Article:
Dedicated To Delivering Accountability, Maximizing Compensation And Facilitating Your Recovery

What to Know About Groundwater Contamination and Your Safety

On Behalf of | Dec 21, 2021 | Environmental Law

Groundwater is heavily relied on in the United States. In fact, over 50% of the country relies on groundwater, according to the Groundwater Foundation. While water is essential to life, it can become life-threatening if contaminated. Here, the experienced environmental attorneys at Peter Angelos Law provide insight into potential sources of groundwater contamination and what legal action may be taken if you have been impacted by groundwater contamination.

Overview of Groundwater Contamination

Groundwater contamination is the result of man-made products such as gasoline, oil, or chemicals polluting the groundwater, rendering it unsafe or unfit for human consumption. These hazardous materials can taint groundwater through spills, run-off, or leaks from landfills or septic tanks. When the contamination leeches into the soil, it eventually will pollute the earth’s natural water table. This water table contains the water that will be drawn up through man-made wells for human consumption.

Sources of Groundwater Contamination

It is important to understand the main sources of groundwater contamination, especially if your property or community is closely linked to one. Below are the six most impactful sources of groundwater contamination:

Storage Tanks

Storage tanks may contain substances such as gasoline, oil, chemicals, or other hazardous liquids and can either be placed above or buried below ground. According to the Environmental Protection Agency (EPA), approximately 554,000 underground storage tanks contain petroleum or another hazardous substance. Over time, these storage tanks have a greater risk of corrosion, cracking, or leaking. If the materials inside the tank seep into the groundwater, serious contamination can occur.

Septic Systems

Septic systems are utilized by homes, offices, or other buildings not connected to a city sewer system. When installed and used properly, septic systems slowly drain away human waste underground at a slow, harmless rate. However, if a septic system is not operating properly or is installed too close to a drinking water well, contaminants from the wastewater can make it into the groundwater.

Uncontrolled Hazardous Waste Sites

According to the Occupational Safety and Health Administration (OSHA), an uncontrolled hazardous waste site is defined as “a site where an accumulation of hazardous substances creates a threat to the health and safety of individuals or the environment or both.” Examples of hazardous waste sites include surface impoundments, landfills, dumps, and tank or drum farms. While all these sites could potentially lead to groundwater contamination, the risk of groundwater contamination is exponentially increased when they are uncontrolled.


Many communities are built near landfills. A large pit where garbage is taken to be buried, landfills are supposed to be constructed with a protective bottom layer to prevent contaminants from getting into the water. However, if there is no layer or the layer is cracked, contaminants from the landfill can seep into the groundwater. This is especially problematic, as contaminations from landfills can contain car battery acid, paint, household cleaners, and other dangerous substances.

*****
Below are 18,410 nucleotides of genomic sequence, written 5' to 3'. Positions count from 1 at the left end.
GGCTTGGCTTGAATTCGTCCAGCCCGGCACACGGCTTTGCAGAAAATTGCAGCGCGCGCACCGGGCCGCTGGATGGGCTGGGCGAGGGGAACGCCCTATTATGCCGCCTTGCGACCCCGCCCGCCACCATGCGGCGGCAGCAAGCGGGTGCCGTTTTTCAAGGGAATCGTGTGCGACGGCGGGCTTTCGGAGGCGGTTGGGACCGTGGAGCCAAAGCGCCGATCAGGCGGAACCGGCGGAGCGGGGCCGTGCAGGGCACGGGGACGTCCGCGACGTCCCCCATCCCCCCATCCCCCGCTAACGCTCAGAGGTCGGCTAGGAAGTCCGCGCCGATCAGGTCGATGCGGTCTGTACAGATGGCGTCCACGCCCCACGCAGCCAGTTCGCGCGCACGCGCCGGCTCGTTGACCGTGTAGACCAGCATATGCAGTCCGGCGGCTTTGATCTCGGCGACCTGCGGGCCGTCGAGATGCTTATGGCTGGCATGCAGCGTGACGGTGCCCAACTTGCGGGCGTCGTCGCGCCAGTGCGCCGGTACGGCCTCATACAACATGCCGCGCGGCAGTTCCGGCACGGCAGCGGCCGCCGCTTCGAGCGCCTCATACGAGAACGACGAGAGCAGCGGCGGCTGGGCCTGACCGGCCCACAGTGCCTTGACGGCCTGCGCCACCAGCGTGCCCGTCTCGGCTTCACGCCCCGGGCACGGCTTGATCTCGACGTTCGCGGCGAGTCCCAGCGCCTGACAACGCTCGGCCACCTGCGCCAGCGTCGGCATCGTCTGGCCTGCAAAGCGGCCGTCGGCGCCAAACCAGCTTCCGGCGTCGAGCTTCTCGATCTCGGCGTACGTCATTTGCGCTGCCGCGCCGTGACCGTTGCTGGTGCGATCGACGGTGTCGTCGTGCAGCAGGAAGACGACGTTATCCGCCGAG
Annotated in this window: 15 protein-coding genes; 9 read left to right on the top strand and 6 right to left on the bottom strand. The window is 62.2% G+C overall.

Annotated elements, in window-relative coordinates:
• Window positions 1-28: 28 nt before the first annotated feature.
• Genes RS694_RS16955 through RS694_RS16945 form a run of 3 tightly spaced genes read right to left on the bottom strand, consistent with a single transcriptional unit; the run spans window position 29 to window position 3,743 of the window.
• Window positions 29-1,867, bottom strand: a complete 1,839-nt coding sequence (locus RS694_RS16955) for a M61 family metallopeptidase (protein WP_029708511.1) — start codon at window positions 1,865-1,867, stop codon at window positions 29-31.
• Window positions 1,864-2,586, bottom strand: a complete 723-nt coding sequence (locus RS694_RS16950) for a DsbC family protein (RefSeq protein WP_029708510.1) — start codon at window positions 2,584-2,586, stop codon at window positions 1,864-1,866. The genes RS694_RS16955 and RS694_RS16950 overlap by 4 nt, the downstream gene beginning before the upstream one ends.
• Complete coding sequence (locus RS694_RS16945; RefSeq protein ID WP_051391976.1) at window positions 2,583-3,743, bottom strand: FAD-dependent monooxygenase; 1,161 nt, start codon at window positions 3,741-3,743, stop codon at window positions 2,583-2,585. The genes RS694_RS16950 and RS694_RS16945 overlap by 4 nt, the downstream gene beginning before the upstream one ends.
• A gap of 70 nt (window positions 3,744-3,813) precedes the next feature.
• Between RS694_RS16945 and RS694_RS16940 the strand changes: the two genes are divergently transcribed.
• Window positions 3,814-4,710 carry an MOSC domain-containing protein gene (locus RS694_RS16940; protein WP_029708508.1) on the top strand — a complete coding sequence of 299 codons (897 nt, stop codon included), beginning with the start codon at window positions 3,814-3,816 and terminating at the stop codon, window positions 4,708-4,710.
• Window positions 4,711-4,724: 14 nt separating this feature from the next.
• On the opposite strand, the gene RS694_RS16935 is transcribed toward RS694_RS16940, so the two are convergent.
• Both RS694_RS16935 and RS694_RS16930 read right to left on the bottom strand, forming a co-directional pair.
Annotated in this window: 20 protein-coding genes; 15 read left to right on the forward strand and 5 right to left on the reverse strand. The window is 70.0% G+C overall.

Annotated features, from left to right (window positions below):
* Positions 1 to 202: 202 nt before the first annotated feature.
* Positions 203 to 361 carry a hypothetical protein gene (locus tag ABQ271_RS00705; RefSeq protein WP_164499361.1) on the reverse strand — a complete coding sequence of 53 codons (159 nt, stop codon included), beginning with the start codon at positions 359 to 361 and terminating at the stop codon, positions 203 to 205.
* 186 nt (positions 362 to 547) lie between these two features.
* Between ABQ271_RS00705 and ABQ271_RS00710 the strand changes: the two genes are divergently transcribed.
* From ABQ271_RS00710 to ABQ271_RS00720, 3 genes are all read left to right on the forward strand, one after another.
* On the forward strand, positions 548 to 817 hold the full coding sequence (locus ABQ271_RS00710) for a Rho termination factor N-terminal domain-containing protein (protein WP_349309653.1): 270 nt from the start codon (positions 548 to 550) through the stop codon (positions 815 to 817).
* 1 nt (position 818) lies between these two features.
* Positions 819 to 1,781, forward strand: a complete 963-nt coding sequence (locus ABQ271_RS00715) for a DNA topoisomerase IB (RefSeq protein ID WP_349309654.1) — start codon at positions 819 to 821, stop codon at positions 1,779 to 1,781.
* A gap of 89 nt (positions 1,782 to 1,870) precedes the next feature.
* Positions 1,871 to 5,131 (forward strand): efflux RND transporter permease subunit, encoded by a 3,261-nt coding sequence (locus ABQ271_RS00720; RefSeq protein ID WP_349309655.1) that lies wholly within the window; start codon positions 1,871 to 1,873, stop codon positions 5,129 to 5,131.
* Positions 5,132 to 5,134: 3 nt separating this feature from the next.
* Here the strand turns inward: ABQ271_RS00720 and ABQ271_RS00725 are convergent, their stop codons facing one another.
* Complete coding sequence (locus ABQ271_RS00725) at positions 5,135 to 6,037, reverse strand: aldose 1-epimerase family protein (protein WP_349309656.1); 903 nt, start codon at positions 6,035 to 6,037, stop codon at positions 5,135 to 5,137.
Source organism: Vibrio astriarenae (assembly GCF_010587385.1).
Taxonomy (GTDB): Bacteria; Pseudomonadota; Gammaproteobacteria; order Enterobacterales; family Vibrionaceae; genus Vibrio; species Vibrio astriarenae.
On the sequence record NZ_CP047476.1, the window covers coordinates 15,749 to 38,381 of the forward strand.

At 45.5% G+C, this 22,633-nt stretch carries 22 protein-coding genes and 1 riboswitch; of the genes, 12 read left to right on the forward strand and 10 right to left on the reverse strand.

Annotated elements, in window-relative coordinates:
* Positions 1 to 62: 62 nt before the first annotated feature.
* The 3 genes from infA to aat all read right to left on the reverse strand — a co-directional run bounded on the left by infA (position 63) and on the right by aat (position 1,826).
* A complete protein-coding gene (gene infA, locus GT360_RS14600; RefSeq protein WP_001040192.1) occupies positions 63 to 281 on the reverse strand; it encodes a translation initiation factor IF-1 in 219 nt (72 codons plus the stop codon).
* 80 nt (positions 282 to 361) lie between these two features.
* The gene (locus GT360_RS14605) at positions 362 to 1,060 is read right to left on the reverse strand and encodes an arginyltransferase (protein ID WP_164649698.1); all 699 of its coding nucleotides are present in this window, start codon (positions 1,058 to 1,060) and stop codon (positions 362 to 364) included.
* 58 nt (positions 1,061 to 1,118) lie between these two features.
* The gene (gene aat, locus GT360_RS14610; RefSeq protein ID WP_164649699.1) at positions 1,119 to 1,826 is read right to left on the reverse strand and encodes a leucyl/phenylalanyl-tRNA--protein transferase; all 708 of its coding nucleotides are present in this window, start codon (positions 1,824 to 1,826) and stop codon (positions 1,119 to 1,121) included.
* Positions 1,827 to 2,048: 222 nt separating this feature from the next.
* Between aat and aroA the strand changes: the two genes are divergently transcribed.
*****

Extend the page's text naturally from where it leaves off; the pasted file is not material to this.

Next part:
Pesticides, Chemicals, and Road Salts

Road salts and pesticides are commonly applied in the United States. In fact, more than 18 million metric tons of road salts are applied in the U.S. annually. Each year, roughly 1 billion pounds of pesticides are applied in the U.S. While these substances have allowed us to evolve as a society, they have also had harmful impacts on our groundwater. When they run-off the roads or fields they are applied to, they seep into the soil and contaminate the groundwater.

Atmospheric Contaminants

Groundwater is a key component of the hydrologic cycle, and contamination of other elements in this cycle can have an impact on groundwater. Acid rain or the pollution of large bodies of water will eventually lead to the contamination of groundwater.

Effects of Groundwater Contaminations

If contaminated groundwater is ingested, it can have dangerous impacts on a person’s health. Contaminated groundwater can be a breeding ground for bacteria and diseases. According to the Centers for Disease Control (CDC), germ outbreaks such as Shigella, Hepatitis A, Norovirus, Giardia, Campylobacter, E. Coli, Cryptosporidium (a parasite), and Salmonella can all result from groundwater contamination.

The result of these outbreaks can lead to serious health problems such as diarrhea, reproductive problems, and nervous system disorders. Infants, young children, pregnant women, the elderly, and people whose immune systems are weakened because of HIV/AIDS, chemotherapy, or transplant medicines may be more likely to be affected.

Parties Liable for Groundwater Contamination

Groundwater contamination can lead to severe illness and health problems. Many environmental laws are put into place at the state and national levels to help prevent contamination. As a result, any parties found violating these laws may face legal action—both in the form of criminal and civil lawsuits if they are found liable. It is important that you consult with an experienced environmental attorney, as they can aid with navigating the complexities of environmental law.

Consult with an Experienced Baltimore Environmental Attorney Today

The harmful effects of groundwater contamination can lead to illness, medical bills, and missed time at work. Because of this, if you have been impacted by groundwater contamination, you may be entitled to compensation. Our team of experienced environmental lawyers at Peter Angelos Law can offer guidance and support as you navigate your case. Call us today or fill out the form below for a consultation.